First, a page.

EYESHENZHEN  /   Opinion

Flood control a tough task

Writer: Winton Dong  |  Editor: Jane Chen  |  From: Shenzhen Daily  |  Updated: 2020-07-06

With focus on the prevention of the COVID-19 pandemic and the tough road to recover the domestic economy, Chinese media and even the whole society has been paying less or even little attention to the country's serious flood situation.

Actually, rainstorms have battered large parts of China since late May this year. According to the latest news released by the National Meteorological Center, it has issued warnings for torrential rains for more than 30 consecutive days.

Figures given by the center also show that heavy downpours have already caused tens of billions of yuan in economic losses nationwide over the past weeks.

Because of the serious flood control situation, some provinces in Southern and Eastern China have initiated emergency responses. Downpours have also brought water currents to exceed danger levels.

For example, water levels of some key rivers in Chong-qing Municipality have even surpassed the highest danger marks recorded in 1998, the year when a catastrophic flood happened in China and led to the death of 4,150 people. Several cities in Hubei Province such as Wuhan and Huanggang, which were hit the hardest in the COVID-19 pandemic outbreak at the beginning of this year, are now also suffering from their own flood havoc and excessive water discharged from the Three Gorges Dam.

Some of China's poorest regions such as Guizhou, Yunnan, the Guangxi Zhuang Autonomous Region and the Liangshan Yi Autonomous Prefecture in Sichuan Province are included in the list that are severely hurt by this year's flooding. If timely measures and assistance programs are not put in place by governments at various levels, the floods will surely affect impoverished farmers and impact China's target to achieve poverty alleviation and eradicate absolute poverty by the end of this year.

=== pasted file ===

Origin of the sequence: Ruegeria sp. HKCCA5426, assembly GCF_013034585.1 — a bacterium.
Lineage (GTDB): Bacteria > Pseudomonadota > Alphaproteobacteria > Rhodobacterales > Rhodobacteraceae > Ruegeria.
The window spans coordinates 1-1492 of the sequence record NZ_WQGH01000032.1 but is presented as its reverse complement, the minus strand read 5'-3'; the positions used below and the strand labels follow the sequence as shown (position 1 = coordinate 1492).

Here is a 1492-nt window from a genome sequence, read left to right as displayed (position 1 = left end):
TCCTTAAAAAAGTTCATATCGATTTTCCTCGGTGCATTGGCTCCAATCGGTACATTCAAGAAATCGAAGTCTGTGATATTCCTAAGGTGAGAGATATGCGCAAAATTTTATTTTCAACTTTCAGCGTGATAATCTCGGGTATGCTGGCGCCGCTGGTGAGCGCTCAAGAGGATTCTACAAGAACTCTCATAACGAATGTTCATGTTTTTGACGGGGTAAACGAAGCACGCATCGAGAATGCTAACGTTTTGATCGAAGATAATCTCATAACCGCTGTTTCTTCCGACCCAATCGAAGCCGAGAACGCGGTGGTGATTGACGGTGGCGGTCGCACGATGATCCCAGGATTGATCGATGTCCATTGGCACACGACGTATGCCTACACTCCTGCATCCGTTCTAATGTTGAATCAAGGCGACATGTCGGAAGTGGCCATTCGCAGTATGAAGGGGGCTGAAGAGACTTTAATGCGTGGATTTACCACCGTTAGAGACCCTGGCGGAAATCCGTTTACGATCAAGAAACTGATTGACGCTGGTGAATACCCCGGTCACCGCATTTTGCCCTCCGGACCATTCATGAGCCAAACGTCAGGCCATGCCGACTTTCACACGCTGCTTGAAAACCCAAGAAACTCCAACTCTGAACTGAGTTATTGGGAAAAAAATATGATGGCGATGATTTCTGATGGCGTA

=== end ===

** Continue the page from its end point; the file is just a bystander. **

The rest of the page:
The flood control situation in China is really tough now. Although it is an abnormal phenomenon that requires important work, the domestic media has paid little attention. Some netizens even comment on the country's flood situation in joking and irreverent tones on social media platforms.

It is forecast that more precipitation will ravage China in the coming days. In the affected regions, average rainfall can reach 150 millimeters.

As the rainy season continues, more efforts are needed to brace against flooding in the country.

Local governments and concerned departments should monitor weather and flooding changes closely, issue forecasts and alerts in a timely and accurate manner, pinpoint problematic areas along important rivers and pay special attention to reservoir safety.

Meanwhile, all the waterways and drainage pipes should be dredged. Advanced equipment should be installed to monitor the water levels in waterways and test the depth of water in the major underpasses that are vulnerable to rainstorms. Yellow and red danger marks should be drawn at spots where rainwater pools easily.

Moreover, following incessant heavy rainfall and possible deluges, some geological and other secondary disasters such as landslides, mud-rock flows and infectious diseases are prone to occur.

To bear the brunt, the Chinese Government should take pains to curb outdoor activities in affected regions, ensure safe drinking water and qualified sanitation, provide more clothes, tents and makeshift shelters to needy families, help affected farmers claim agricultural insurance compensation and create more jobs to offset the secondary consequences of flooding. 

Emergency evacuation and relocation plans for affected residents should also be made in advance in case that any sluice has to be opened wide for flood discharge.

(The author is the editor-in-chief of Shenzhen Daily with a Ph.D. from the Journalism and Communication School of Wuhan University.)